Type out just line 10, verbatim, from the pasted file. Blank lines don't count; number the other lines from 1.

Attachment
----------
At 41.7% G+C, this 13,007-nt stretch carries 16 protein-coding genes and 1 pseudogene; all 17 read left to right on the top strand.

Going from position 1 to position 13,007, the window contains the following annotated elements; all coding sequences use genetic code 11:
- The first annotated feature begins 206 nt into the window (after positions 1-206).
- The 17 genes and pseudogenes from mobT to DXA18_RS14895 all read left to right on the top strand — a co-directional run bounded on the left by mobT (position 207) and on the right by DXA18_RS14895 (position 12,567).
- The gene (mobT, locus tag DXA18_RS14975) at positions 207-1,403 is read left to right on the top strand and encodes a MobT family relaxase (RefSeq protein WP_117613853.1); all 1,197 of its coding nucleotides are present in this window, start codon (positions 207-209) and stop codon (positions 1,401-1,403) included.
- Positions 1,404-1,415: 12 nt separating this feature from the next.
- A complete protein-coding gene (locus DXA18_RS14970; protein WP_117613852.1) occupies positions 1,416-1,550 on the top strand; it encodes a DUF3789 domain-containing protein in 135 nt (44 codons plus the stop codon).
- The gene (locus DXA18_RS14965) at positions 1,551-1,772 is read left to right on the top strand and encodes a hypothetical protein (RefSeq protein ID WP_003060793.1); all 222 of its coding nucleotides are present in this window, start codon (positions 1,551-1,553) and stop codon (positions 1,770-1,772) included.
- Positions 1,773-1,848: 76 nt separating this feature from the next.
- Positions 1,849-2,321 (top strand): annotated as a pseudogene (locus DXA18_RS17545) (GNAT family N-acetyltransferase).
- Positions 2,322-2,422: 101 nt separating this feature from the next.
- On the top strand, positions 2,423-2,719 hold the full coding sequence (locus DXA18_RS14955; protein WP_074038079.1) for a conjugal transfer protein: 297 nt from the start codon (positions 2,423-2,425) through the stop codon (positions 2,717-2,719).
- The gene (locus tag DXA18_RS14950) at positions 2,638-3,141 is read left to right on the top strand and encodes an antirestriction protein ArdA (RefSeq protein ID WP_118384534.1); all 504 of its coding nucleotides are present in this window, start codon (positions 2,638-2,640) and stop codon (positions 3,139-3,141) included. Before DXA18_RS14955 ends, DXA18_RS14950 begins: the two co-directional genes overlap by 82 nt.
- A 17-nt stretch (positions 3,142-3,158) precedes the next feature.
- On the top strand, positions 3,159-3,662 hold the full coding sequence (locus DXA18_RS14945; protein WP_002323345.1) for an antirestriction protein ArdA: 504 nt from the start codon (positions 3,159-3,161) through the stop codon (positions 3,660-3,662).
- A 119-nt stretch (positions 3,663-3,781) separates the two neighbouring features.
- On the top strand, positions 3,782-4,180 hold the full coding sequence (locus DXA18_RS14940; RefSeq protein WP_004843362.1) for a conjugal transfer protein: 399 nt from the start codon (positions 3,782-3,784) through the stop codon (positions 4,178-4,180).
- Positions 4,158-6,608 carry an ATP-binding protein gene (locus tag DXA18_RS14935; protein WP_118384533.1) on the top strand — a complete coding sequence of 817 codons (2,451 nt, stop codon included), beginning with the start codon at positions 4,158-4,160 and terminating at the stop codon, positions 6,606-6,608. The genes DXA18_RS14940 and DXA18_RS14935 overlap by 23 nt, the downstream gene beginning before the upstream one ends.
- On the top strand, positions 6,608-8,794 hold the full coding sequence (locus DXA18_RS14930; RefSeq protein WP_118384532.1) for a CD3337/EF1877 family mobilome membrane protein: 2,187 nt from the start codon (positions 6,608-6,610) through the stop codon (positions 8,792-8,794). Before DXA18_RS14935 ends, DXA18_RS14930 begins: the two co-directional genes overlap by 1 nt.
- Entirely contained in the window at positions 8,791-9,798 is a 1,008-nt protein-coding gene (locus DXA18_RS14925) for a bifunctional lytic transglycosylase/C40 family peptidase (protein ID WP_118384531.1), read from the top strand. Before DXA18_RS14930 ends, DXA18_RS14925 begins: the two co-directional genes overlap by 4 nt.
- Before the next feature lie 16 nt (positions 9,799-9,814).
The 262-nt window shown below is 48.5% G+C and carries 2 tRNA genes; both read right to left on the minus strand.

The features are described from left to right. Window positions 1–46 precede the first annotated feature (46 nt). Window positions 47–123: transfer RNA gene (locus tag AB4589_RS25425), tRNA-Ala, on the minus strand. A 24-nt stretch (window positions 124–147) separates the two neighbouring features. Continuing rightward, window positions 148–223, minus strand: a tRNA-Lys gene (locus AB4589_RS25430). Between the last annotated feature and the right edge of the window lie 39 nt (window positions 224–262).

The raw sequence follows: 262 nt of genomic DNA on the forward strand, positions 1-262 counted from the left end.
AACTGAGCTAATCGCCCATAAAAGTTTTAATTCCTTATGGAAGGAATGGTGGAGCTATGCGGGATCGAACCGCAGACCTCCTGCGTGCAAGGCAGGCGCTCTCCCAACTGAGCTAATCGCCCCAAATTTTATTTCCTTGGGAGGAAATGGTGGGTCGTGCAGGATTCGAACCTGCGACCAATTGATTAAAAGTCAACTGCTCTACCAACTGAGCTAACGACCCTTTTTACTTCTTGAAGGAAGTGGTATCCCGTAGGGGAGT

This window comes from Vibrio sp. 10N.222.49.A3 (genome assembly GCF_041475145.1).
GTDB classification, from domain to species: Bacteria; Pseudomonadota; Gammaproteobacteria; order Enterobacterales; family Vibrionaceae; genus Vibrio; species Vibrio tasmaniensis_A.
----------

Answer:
- Positions 1,849-2,321 (top strand): annotated as a pseudogene (locus DXA18_RS17545) (GNAT family N-acetyltransferase).